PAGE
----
Convention


Westin 3 Westin La Paloma Resort in Tucson

This is annual Convention week at the State Bar of Arizona. As always, a large selection of educational seminars (and fun activities) are packed into the three-day event held in Tucson at the Westin La Paloma Resort & Spa.

More detail about the Convention is here.

Later today, and in the next few days, I’ll share what seminar chairs have told me are the most valuable parts of their educational offerings.

Over the years, Arizona Attorney Magazine staff have covered the heck out of the annual event, and this year will be the same.

As in the past, we will not print a once-a-day hard-copy “Convention Daily.” Instead, we will cover Convention news closer to real time, via the editor’s blog. We will use multiple channels to communicate what’s going on. But the surest way to be sure you see everything is to follow us on Twitter. My name in Twitter is @azatty. You can view all the evolving content here (or at http://twitter.com/azatty, to be specific). I will be tagging everything with the hashtag #azbarcon – so be sure to search for that.

Want to participate? Send me brief stories or story suggestions. Or if you have convention photos, we’d be glad to share them with readers.

And don’t forget to tweet from convention. Use the hashtag #azbarcon.

Questions or suggestions? Reach the Editor, Tim Eigo, on-site at the Westin La Paloma, at 602-908-6991.

And always feel free to stroll up and say hello. I’ll be hiking all over the Westin to cover the goings-on. Or you may catch me at the Arizona Attorney table in the Exhibitor area. If you miss me there, leave your card or a note.

Good advice on World Environment Day: Raise your voice, not the sea level (I see what they did there!).

Good advice on World Environment Day: Raise your voice, not the sea level (I see what they did there!).

NOTE: This post was updated at 5:45 pm on June 5, 2014, to reflect the fact that the cell phone donation drive will no longer be held at the State Bar Convention. Instead, it has been postponed to later this year.

On World Environment Day (yes, today!), I’m happy to share something green from the upcoming State Bar of Arizona Convention.

Let’s start with the big news: The Task Force on Sustainability is holding a cell phone recycling drive later this year. Details are being finalized as we speak, but it appears that depending on the condition of the phone, they can be donated to local charities or, if not useable, then responsibly recycled. (Last I heard, the Task Force members were aiming to donate the usable phones to domestic violence shelters).

The State Bar of Arizona Convention green reminder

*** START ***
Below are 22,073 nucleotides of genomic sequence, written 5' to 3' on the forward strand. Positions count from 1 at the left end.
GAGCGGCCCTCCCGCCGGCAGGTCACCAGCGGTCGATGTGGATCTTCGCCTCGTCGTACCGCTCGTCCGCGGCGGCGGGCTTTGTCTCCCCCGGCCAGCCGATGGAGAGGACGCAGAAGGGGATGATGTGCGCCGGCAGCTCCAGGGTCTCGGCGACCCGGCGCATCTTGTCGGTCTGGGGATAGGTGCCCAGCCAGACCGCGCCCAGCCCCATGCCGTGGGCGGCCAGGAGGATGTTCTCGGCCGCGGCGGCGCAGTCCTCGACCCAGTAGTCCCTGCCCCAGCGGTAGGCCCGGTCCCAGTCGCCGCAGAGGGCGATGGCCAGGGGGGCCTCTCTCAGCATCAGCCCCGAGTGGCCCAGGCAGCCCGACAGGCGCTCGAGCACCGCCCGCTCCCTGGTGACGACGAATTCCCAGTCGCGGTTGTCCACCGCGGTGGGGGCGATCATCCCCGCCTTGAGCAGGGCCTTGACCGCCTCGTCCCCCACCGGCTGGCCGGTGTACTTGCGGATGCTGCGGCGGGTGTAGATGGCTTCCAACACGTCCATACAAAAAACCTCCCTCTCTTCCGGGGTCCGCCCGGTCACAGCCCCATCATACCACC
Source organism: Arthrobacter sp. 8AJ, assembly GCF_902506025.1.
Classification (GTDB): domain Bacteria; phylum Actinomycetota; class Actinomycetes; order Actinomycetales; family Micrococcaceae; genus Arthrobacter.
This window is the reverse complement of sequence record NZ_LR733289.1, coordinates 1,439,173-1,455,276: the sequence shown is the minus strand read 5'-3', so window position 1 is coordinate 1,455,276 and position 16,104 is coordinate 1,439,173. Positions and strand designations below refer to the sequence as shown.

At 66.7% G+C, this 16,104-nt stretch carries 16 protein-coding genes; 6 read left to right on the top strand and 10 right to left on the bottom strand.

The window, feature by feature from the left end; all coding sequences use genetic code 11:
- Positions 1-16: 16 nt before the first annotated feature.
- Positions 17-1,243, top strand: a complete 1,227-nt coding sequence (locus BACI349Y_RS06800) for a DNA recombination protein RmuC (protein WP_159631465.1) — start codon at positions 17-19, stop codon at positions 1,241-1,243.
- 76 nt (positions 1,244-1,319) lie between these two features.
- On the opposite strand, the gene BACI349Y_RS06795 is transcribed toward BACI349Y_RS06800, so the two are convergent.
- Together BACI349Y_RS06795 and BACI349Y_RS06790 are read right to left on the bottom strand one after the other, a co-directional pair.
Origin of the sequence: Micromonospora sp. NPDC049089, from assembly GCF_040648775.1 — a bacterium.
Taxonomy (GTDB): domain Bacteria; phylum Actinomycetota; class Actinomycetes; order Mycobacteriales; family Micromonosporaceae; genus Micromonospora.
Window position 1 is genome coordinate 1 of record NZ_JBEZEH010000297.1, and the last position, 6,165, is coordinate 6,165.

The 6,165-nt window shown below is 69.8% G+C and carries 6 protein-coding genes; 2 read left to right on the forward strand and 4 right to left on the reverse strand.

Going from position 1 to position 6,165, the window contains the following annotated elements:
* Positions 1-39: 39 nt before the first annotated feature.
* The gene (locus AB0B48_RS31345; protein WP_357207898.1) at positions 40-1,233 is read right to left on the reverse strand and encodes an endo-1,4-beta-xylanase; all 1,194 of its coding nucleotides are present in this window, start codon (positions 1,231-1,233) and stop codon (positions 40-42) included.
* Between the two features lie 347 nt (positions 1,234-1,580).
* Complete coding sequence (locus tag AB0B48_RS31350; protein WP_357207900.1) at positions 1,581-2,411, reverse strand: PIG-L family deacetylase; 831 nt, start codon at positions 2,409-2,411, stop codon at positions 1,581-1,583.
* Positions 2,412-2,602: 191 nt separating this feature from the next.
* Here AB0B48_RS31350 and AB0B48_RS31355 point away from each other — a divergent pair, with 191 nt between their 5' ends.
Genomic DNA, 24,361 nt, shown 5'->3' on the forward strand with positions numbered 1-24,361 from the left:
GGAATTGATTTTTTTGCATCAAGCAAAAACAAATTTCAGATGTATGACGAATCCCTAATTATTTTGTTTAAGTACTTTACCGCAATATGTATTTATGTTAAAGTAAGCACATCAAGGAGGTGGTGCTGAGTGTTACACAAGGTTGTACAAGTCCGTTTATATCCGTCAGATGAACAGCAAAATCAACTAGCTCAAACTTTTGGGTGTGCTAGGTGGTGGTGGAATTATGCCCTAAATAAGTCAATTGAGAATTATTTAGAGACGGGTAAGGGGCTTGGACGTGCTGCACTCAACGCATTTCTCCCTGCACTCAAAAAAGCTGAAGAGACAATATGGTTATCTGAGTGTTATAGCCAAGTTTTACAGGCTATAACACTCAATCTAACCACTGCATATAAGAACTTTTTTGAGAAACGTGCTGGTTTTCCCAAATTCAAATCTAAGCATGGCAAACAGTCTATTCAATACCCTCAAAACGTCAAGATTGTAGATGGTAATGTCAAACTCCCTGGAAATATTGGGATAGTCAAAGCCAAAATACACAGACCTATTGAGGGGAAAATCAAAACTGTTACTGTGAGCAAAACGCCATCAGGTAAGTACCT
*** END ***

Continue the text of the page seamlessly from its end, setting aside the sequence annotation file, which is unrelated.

The State Bar of Arizona Convention green reminder

Will there be a great raffle with a great prize possibility to urge you to donate? … Perhaps, but no news as of press time. But you weren’t considering donating simply because an iPad might be a possibility, were you? Of course not!

If such a wonderful device were to be provided as a raffle prize, I know it would come from the generous folks at Jennings Strouss & Salmon, where Task Force member Shanna Orlich is an associate. (No pressure, Shanna!)

More big news: I have been told and have it on good account that there will be a model green law office set up at Convention. Come on in and view it. It’s like IKEA with pleading paper! Among other ideas the diorama may suggest to you is a visual demonstration of the amount of paper your law office may go through in a single year. (Get ready to feel reamed.)

Finally, because the Bar Convention is a place of active (not just passive) learning, be sure to attend the three (three!) seminars that touch on green topics:

Attorney Jennifer Mott: Helping to green the bar.

Attorney Jennifer Mott: Helping to green the bar.

Congratulations to the entire Task Force for impressive work. And a special kudo to Task Force Chair Jennifer Mott, whose passion and drive for this topic are global in scope. (Don’t you just love her delightfully unstuffy law firm headshot?—outside in the sunshine even there!)

Read the entire Convention brochure here.

In recent years, the Bar has made its own efforts at making the learning environment itself more sustainable. Click here to read a few Convention sustainability FAQs.

Green initiatives at SBA 2014 Convention

(Click to biggify.)

The Westin La Paloma Resort, site of the State Bar of Arizona Convention, June 11-13, 2014.

The Westin La Paloma Resort, site of the State Bar of Arizona Convention, June 11-13, 2014.

By now, you’ve received your State Bar Convention brochure. No? It’s also available online here.